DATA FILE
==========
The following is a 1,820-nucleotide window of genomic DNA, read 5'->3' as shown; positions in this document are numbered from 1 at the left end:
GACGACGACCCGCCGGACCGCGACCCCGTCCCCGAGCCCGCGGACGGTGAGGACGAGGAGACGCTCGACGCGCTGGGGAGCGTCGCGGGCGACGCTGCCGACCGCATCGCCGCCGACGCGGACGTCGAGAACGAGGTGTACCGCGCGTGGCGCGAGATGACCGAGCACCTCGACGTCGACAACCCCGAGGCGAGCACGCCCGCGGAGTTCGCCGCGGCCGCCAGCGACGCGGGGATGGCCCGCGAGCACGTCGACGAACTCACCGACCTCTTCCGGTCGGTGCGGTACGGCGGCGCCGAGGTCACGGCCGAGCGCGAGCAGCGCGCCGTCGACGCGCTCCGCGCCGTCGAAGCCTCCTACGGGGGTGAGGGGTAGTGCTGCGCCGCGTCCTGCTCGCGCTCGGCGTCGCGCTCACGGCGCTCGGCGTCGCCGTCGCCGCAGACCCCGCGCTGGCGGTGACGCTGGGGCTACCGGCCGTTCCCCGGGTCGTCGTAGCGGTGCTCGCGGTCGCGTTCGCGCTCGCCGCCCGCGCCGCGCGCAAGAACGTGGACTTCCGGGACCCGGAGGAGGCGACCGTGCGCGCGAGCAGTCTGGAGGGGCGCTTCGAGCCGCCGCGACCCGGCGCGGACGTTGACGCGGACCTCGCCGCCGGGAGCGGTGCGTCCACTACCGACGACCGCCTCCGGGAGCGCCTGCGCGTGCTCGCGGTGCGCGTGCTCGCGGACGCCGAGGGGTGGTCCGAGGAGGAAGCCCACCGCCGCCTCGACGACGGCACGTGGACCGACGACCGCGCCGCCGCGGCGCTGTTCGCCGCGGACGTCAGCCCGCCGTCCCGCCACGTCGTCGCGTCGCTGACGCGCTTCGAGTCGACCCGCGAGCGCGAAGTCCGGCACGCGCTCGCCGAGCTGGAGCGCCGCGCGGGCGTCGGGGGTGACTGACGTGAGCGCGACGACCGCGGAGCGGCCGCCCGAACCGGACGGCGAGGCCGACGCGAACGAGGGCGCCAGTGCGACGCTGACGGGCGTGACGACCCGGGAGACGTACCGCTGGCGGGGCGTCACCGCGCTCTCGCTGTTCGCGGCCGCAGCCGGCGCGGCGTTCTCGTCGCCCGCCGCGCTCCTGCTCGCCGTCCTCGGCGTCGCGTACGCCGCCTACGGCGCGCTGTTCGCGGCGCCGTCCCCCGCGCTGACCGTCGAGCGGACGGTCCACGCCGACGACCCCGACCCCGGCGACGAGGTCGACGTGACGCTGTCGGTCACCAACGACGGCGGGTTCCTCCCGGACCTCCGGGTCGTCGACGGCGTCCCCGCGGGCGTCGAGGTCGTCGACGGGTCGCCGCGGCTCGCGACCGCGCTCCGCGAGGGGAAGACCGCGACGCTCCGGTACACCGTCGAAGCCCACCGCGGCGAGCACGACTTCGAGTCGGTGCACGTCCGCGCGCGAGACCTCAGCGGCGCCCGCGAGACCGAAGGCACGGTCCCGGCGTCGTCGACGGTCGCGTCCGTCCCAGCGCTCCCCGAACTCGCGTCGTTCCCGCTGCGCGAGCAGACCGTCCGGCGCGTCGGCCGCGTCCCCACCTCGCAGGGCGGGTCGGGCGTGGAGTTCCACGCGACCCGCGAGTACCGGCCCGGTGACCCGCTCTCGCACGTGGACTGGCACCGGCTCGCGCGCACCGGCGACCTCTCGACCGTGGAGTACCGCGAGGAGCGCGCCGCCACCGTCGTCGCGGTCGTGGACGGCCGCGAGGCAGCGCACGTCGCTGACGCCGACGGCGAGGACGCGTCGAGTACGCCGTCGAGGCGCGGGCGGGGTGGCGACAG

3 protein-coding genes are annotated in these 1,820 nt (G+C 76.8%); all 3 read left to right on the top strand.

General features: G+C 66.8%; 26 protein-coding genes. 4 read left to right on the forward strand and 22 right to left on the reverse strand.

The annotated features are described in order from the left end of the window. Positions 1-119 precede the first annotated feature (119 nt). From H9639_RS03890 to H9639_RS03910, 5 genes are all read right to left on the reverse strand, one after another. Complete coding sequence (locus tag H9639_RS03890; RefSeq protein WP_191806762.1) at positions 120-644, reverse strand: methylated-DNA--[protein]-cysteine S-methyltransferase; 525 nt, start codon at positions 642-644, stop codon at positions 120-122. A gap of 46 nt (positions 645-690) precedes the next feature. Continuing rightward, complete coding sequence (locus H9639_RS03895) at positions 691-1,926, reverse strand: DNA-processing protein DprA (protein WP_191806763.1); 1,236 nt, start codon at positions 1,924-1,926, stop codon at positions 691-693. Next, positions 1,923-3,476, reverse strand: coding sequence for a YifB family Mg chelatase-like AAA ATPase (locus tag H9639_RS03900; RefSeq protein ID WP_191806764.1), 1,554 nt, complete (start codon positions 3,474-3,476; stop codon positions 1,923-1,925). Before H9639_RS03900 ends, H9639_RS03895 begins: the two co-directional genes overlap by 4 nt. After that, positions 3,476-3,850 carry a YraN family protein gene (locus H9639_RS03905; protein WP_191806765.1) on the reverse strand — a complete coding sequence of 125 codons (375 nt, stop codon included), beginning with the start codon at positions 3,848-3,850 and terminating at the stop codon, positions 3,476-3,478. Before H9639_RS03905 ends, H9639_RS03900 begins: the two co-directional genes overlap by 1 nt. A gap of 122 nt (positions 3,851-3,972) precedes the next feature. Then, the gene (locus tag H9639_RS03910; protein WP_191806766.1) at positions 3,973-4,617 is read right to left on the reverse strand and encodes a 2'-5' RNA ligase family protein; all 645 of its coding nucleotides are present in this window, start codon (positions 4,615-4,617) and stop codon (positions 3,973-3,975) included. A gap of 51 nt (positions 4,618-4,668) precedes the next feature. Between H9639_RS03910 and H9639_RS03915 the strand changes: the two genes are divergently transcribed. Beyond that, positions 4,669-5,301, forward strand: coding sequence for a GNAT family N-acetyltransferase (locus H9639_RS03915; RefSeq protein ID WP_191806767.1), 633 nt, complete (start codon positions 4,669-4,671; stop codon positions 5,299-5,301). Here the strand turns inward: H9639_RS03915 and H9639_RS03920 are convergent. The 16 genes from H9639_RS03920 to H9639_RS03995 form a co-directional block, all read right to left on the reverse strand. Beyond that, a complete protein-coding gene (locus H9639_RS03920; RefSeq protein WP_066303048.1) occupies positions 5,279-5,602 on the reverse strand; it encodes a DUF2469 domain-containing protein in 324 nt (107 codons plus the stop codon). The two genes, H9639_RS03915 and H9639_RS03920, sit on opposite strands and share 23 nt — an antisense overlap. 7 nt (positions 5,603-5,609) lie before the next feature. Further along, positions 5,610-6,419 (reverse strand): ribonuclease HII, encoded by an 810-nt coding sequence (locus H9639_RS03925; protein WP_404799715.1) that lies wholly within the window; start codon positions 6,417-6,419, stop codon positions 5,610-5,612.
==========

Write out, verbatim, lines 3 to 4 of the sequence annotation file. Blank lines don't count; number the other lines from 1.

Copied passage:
3 protein-coding genes are annotated in these 1,820 nt (G+C 76.8%); all 3 read left to right on the top strand.

General features: G+C 66.8%; 26 protein-coding genes. 4 read left to right on the forward strand and 22 right to left on the reverse strand.